This was a great kit to practice SMT soldering. It provided a welcome challenge for an SMT novice such as myself.
The printout shipped with the kit was mostly adequate but was hard to read in some places. It would be nice to carry over the color coding of the components into the diagrams for quick reference. The images here on Tindie helped fill the gaps although I would have liked to see a diagram of the back side components as well (I only visited matrixstorm.com after the fact). I also had to refer to the schematic to find out where to place the second 10k resistor since it wasn't on the printout.
Overall it's a nice piece of kit for $5 and impressive that it can be shipped across the world for a buck. It will provide a great platform for future USB projects.
I really like this kit - it's relatively easy to solder even for SMT beginners (it was my first try at SMT and it turned out great), and the end product is a very nicely looking and versatile atmega8 board.
With the usbasploader bootloader it's very easy to upload new firmware, and with plenty VUSB example code around the web it's easy to write code for it.
I'd say it's impossible to beat the price tag for this kind of kit as well.
The documentation (instructions for soldering the kit) could be improved a bit (which I expect it will in a bit, since the kit is quite new now, and using the stick is quite well documented).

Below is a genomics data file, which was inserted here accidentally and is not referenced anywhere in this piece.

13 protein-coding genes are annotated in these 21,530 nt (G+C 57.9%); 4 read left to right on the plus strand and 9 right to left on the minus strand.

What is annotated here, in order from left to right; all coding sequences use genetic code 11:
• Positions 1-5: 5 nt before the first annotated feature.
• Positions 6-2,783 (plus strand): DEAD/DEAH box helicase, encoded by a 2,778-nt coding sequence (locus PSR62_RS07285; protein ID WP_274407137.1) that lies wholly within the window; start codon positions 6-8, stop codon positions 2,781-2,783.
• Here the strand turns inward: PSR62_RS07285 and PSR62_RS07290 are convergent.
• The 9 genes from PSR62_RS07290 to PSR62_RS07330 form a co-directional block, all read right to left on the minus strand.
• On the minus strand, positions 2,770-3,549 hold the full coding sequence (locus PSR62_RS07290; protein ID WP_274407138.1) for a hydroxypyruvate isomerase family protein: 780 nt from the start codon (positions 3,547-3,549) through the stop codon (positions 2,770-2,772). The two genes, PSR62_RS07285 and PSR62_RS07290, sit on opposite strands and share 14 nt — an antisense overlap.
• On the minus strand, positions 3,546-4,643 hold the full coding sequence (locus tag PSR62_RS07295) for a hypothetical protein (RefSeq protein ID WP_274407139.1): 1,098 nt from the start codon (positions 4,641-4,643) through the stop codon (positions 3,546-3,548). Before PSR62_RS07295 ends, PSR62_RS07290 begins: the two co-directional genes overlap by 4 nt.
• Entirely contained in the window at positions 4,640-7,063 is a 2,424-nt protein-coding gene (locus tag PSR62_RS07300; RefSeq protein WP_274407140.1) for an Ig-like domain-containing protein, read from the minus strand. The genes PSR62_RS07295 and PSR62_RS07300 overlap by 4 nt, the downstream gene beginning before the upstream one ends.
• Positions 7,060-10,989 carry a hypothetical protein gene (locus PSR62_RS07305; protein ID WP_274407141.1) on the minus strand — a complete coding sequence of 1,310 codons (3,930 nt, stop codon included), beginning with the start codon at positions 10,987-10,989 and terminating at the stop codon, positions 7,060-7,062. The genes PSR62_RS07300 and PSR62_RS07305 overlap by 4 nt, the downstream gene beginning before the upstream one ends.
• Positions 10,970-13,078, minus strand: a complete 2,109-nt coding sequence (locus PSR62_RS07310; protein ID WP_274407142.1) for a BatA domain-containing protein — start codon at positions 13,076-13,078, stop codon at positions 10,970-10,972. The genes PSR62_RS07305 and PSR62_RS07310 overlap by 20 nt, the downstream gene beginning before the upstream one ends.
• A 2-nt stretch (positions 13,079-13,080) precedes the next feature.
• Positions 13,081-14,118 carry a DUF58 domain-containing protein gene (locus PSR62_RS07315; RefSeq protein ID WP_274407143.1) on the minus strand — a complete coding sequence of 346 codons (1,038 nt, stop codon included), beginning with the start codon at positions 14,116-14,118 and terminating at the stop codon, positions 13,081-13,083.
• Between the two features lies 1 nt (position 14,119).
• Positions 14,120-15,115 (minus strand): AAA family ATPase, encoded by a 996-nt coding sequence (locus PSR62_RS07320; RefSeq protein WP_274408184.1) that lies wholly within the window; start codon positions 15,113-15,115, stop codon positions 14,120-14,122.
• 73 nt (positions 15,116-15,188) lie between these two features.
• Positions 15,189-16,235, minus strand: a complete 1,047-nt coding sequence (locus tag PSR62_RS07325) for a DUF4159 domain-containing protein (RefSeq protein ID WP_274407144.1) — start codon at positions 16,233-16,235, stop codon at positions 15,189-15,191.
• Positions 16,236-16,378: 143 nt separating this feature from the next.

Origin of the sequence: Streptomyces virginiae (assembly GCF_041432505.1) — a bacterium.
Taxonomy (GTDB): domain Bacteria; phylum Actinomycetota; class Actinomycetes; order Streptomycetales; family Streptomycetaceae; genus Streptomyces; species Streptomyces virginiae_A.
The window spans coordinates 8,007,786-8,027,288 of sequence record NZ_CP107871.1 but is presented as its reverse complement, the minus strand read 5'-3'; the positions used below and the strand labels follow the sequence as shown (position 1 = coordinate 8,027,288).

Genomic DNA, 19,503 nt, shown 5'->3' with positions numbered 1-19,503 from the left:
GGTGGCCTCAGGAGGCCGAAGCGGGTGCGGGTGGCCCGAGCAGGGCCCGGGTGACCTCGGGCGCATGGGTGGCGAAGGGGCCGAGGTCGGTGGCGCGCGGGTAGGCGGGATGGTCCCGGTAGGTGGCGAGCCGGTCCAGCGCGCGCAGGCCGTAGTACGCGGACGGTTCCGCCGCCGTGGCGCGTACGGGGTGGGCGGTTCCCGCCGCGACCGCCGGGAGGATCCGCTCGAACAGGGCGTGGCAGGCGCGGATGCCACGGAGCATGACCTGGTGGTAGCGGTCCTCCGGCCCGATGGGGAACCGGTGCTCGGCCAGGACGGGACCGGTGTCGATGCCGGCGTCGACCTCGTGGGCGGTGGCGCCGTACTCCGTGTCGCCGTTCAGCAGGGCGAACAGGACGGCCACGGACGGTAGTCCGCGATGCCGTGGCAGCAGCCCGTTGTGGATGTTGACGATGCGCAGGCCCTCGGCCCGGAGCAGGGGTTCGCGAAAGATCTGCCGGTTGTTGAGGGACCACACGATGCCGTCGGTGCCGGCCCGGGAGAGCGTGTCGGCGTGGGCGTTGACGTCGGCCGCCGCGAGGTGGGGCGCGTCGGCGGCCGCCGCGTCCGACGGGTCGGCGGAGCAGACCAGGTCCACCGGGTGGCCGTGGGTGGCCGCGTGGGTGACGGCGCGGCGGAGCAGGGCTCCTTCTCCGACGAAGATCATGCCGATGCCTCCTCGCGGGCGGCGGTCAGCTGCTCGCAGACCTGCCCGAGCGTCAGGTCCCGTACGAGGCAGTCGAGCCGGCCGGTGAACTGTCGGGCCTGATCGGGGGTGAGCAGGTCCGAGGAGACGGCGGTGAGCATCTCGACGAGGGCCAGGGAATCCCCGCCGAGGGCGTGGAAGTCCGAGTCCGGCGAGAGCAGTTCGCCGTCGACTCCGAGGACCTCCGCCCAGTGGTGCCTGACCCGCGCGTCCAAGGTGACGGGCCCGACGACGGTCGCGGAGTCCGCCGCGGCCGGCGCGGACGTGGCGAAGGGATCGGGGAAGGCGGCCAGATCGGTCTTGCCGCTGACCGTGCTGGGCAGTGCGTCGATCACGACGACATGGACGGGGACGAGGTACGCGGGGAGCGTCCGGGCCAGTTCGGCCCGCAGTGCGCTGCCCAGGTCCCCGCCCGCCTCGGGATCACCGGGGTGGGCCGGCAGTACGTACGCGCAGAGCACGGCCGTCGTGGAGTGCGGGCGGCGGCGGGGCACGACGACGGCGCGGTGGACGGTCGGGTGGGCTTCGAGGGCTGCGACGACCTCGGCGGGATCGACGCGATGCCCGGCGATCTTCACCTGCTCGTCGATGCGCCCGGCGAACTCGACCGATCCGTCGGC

I love this device! Here are the features that matter to me: - It has a powerful 3.3V regulator (500mA), so even power-hungry peripherials (like a microSD) have enough juice. - While it doesn't expose all the xmega's pins (there's too many of those), it breaks out the interesting ones - the ones that connect to xmega's modules, e.g. serial, I2C, SPI, JTAG, DAC. - atxmega128a3u is a powerful chip (compared to AVR8 chips that are usually used in AVR devices like Arduino): it runs fast (32MHz), big flash space (128kB), lots of USB endpoints (so one can have many USB "devices" at the same time), crypto module (AES128 is fast), digital-to-analog converter (so that one doesn't have to fiddle with PWM). The disadvantage is that it's XMEGA architecture, so one needs to use avr-gcc directly and there's less libraries compared to AVR8/Arduino. - Stephan's MassStorage bootloader is great! Very easy to upload new firmware, and exposes functions for writing to the flash/firmware space from the firmware itself (see "apipage" example on AVR stick's webpage). - Stephan is very helpful when contacted.
I just purchased this well built unit, and I love it. It's affordable. easy to use, open source. It is what I was looking for a long time. Thanks for building this unit. I recommend this product to anyone who loves to explore open USB techniques and enjoy micro-controller.
Love this stuff !!!